The axial length of the receiving cylinder 16 is smaller than the height of the peripheral flange 15 and also smaller than the axial length of the blank 13 so that the latter, though being recessed within the outer dimensions of the carrier body 10, projects beyond the parts immediately receiving the blank 13, and is therefore well accessible for being worked.
The peripheral flange 15 carries a bar code 20 at at least one position which may be imprinted directly on the flange 15 or on a strip pasted thereto, or may be moulded in the material of the carrier body 10. The bar code 20 serves to identify the material, dimensions and/or other properties of the blank 13 contained in the carrier body 10.
Instead of the bar code 20, any other type of machine-readable code may be provided. Alternatively, the code may be transmitted from a transponder attached to the carrier body 10.
FIG. 3 illustrates a way of using the carrier body 10 including the blank 13 of FIGS. 1 and 2 in the course of an automatic working process. A plurality of carrier bodies 10 with raw blanks are inserted in a feeding magazine 30. The magazine 30 is provided with an oblique surface (not shown) which cooperates with the chamfered corner portions 11 of the carrier bodies 10 to ensure that the carrier bodies are inserted in proper orientation. At the lower end of the magazine 30 shown in FIG. 3, the respective front carrier body 10 is transferred to the working position shown at 31. Upon working, the carrier body 10 including the worked blank 10 is transferred to a withdrawal magazine 32 shown at the right in FIG. 3.
In the course of the working process, the bar code 20 provided on the carrier body 10 is changed by the working tool. The change may reside in a deletion of part or all of the code. This prevents the same blank from being worked twice and prevents used carrier bodies from being re-fitted with foreign blanks and re-used in a working process.
Instead of changing the code, the control of the working machine may be provided with a memory which stores an identification number contained in the bar code 20 and compares the code of any newly supplied carrier body 10 with the contents of the memory.
The same bar code 20 or an additional code (not shown) may be further used to identify the individual working program to be performed on the respective blank 13. This program may contain the individual working data which were obtained by the optical or mechanical scanning explained above.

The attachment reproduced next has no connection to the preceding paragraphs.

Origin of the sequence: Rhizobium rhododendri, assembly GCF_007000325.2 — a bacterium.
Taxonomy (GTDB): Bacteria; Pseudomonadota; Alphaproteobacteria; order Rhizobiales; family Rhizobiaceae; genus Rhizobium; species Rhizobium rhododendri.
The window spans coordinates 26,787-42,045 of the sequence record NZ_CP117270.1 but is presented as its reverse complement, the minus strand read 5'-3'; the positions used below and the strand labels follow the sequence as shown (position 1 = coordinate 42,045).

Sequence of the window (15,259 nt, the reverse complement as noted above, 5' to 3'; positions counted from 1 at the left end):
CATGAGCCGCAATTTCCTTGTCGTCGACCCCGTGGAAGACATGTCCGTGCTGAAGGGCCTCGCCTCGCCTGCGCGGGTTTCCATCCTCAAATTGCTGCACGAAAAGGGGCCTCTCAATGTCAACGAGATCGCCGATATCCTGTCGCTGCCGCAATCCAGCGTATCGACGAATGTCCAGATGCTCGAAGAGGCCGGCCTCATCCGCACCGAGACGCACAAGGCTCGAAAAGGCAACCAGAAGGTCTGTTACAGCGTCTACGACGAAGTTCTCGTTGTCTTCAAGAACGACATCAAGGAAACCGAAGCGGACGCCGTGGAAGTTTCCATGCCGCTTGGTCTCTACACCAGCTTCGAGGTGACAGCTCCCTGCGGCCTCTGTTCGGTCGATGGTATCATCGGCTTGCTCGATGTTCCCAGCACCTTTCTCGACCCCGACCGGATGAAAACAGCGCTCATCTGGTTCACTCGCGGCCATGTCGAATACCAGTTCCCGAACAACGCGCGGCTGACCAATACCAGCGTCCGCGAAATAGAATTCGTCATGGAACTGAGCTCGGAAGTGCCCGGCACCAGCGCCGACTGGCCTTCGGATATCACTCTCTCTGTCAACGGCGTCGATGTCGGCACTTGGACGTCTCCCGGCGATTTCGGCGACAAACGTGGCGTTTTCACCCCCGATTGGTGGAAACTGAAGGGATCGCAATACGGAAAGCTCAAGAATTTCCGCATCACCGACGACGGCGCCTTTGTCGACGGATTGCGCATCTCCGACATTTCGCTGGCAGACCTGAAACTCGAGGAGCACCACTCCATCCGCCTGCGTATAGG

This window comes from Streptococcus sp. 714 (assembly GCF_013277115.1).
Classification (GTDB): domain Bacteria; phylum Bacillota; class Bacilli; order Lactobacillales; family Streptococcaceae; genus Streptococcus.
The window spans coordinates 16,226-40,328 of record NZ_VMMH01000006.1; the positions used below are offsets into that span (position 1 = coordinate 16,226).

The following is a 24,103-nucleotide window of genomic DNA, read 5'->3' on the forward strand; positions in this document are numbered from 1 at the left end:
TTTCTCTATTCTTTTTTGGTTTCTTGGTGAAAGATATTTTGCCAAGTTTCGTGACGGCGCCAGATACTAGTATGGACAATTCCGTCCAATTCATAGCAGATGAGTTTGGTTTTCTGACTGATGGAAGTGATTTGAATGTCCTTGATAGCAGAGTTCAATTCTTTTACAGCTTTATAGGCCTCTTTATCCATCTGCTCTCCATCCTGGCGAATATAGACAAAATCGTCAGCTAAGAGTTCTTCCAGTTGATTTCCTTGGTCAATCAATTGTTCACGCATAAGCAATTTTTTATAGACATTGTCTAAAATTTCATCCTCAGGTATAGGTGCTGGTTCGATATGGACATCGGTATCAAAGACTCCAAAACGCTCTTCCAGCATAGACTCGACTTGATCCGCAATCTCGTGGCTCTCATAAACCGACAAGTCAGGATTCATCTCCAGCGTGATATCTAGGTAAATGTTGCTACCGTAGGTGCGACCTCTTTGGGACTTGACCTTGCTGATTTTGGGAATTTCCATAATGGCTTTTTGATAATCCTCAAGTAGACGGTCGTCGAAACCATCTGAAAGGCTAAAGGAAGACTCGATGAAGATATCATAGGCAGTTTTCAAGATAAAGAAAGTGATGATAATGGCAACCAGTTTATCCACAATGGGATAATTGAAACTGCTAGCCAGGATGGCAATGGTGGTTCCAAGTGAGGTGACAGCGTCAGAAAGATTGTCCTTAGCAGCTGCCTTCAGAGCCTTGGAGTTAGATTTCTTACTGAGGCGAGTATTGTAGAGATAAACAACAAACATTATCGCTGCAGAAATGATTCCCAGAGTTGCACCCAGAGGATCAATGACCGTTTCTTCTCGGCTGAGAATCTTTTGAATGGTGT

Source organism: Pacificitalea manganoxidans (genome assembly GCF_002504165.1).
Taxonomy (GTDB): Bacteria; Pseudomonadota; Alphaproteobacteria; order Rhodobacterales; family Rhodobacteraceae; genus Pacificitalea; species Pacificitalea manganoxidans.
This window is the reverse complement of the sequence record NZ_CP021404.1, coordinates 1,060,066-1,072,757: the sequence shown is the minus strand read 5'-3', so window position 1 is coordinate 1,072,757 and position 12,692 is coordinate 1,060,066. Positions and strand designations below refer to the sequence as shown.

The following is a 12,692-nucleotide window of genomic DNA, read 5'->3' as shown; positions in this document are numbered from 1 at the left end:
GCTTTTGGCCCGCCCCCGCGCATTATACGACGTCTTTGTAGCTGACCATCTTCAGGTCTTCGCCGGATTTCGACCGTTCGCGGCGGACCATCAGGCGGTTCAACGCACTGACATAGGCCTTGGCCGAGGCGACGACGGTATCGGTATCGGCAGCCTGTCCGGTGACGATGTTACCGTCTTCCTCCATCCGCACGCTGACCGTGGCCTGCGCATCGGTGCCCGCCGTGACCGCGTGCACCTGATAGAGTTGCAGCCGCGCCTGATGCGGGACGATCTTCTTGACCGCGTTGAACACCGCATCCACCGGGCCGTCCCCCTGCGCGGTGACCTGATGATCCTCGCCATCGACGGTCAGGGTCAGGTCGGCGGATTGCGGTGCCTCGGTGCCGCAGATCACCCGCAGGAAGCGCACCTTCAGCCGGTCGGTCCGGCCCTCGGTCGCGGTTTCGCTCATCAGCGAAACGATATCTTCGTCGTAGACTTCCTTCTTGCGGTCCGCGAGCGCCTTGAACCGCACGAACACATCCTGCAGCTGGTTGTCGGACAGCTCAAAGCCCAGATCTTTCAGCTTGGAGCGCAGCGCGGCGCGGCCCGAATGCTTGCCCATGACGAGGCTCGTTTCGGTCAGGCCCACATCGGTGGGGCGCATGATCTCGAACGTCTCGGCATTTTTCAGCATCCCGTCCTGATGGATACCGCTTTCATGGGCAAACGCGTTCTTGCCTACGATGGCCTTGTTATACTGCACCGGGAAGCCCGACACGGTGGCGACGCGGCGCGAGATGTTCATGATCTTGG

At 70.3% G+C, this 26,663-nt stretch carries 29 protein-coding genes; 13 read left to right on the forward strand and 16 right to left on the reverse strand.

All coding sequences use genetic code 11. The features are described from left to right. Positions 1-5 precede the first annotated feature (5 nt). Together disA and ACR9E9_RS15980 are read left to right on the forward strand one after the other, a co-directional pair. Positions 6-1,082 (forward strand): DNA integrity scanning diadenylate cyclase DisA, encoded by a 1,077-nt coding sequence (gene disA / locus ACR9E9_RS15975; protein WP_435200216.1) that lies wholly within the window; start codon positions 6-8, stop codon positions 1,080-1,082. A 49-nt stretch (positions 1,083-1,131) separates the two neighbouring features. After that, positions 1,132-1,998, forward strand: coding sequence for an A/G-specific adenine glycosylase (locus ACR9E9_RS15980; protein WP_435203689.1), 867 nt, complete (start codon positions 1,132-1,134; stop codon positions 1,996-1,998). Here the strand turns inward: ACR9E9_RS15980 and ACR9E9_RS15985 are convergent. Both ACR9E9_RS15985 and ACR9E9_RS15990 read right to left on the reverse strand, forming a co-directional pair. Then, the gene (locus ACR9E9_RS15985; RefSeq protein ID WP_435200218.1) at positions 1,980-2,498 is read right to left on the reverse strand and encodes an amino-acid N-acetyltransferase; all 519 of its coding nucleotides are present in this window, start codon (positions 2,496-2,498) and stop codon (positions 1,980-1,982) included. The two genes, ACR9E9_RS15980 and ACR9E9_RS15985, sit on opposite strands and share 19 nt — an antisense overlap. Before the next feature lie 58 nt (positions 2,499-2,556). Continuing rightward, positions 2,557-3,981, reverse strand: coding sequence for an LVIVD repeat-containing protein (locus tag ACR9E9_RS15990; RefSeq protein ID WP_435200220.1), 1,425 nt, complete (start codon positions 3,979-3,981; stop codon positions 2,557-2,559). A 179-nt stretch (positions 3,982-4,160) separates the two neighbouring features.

In such a case, the various carrier bodies 10 with their blanks 13 may be inserted in the feeding magazine 30 in any desired sequence, and by referring to the code the working machine can select the proper program or, in case the program has not yet been loaded, postpone the working of the respective blank.
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|Citing Patent||Filing date||Publication date||Applicant||Title|
|US7431545||Nov 14, 2002||Oct 7, 2008||3M Espe Ag||Method for producing dentures|
|US7445449 *||Dec 28, 2004||Nov 4, 2008||Robert David Sager||Continuous production crown core/crown making process|
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|US8251254 *||Jul 25, 2008||Aug 28, 2012||3M Innovatives Properties Company||Device and system for handling of dental workpieces|
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|US20110253734 *||Jul 25, 2008||Oct 20, 2011||Sebastian Guggenmos||Device and system for handling of dental workpieces|
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|WO2009018146A2 *||Jul 25, 2008||Feb 5, 2009||3M Innovative Properties Co||Device and system for handling of dental workpieces|
|U.S. Classification||433/163, 433/223|
|Cooperative Classification||A61C13/0003, A61C13/0022|
|European Classification||A61C13/00C5, A61C13/00C|
|Oct 18, 1999||AS||Assignment|
|Dec 13, 2002||AS||Assignment|
|Mar 24, 2006||FPAY||Fee payment|
Year of fee payment: 4
|Mar 24, 2010||FPAY||Fee payment|
Year of fee payment: 8
|Feb 27, 2012||AS||Assignment|
Owner name: 3M DEUTSCHLAND GMBH, GERMANY
Free format text: MERGER;ASSIGNOR:3M ESPE AG;REEL/FRAME:027762/0754
Effective date: 20111223
|Feb 26, 2014||FPAY||Fee payment|
Year of fee payment: 12